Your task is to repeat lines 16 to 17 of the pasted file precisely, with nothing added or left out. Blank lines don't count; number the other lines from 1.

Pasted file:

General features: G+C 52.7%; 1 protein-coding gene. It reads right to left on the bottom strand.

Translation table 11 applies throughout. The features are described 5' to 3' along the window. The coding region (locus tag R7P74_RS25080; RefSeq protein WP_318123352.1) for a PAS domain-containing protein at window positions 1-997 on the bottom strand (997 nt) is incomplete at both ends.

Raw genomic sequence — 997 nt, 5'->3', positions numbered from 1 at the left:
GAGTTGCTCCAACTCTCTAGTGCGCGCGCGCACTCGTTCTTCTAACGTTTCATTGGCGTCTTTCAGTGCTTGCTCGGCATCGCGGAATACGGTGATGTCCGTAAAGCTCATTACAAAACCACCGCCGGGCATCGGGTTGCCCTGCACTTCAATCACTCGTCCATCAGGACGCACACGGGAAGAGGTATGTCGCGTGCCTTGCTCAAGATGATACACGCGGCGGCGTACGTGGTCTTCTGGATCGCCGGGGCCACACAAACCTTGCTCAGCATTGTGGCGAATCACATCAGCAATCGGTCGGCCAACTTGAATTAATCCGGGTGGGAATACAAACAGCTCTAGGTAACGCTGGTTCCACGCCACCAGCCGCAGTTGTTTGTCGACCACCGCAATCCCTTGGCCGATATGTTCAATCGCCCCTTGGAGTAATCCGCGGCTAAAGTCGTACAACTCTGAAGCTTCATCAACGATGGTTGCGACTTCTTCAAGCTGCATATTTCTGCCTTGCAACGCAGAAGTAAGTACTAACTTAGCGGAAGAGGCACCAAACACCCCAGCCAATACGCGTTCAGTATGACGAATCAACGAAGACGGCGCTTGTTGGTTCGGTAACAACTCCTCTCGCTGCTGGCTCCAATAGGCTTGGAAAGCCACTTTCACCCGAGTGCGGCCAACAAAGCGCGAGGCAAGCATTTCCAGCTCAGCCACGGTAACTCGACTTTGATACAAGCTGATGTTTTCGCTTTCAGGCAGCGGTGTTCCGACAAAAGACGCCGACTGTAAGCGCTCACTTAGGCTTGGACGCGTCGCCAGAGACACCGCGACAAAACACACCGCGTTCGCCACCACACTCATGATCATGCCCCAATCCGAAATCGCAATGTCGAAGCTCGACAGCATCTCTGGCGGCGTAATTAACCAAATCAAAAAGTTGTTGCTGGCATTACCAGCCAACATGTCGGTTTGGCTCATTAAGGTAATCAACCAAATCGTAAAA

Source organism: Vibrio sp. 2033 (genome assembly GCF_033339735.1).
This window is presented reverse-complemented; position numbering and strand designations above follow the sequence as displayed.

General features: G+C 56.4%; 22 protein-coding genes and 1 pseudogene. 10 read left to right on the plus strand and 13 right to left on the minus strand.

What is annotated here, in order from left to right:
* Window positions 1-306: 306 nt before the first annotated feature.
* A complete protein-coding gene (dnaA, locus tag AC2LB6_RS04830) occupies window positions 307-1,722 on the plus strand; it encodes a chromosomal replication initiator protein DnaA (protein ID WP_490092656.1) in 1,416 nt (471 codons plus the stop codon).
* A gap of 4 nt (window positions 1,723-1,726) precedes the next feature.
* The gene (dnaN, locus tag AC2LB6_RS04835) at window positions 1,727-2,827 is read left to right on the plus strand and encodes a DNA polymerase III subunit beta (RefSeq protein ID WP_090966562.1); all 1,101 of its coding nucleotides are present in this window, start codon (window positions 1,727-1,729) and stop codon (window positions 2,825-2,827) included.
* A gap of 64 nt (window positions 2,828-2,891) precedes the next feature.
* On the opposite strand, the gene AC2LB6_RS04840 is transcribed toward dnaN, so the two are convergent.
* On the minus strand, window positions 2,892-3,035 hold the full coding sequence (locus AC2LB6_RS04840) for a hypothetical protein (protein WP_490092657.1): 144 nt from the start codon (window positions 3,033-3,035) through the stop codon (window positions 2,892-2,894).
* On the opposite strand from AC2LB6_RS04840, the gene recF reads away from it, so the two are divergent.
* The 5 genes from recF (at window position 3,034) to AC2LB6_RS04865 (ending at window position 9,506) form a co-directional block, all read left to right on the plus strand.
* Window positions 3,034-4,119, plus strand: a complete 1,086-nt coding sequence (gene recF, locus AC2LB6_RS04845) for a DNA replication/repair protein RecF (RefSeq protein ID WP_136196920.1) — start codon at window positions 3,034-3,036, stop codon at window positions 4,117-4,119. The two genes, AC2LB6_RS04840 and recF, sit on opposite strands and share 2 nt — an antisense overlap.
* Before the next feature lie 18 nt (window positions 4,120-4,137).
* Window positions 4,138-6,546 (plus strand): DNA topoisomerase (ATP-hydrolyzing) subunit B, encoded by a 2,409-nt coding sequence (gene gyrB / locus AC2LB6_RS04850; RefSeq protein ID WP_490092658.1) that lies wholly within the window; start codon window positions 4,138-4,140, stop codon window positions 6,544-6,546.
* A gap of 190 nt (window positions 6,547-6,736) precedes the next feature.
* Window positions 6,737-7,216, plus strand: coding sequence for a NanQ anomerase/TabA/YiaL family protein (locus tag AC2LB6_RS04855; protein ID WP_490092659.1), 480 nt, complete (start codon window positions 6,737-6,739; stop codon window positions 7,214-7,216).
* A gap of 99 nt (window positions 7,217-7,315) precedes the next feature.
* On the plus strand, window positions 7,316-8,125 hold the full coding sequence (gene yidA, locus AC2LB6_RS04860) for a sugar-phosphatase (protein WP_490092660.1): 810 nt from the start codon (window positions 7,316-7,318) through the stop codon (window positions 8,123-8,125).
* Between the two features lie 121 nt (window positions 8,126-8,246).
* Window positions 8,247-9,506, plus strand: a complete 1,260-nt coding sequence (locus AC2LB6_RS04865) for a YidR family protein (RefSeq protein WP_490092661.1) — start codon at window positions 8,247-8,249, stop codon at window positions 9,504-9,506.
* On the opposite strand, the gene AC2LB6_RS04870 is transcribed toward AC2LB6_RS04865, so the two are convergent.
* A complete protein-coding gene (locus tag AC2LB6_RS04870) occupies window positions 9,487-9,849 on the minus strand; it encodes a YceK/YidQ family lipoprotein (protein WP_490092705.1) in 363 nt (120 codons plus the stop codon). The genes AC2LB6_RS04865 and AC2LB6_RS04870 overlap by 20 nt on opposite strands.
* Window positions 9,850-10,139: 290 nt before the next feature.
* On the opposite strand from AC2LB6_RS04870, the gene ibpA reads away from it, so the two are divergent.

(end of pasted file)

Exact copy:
* On the opposite strand from AC2LB6_RS04840, the gene recF reads away from it, so the two are divergent.
* The 5 genes from recF (at window position 3,034) to AC2LB6_RS04865 (ending at window position 9,506) form a co-directional block, all read left to right on the plus strand.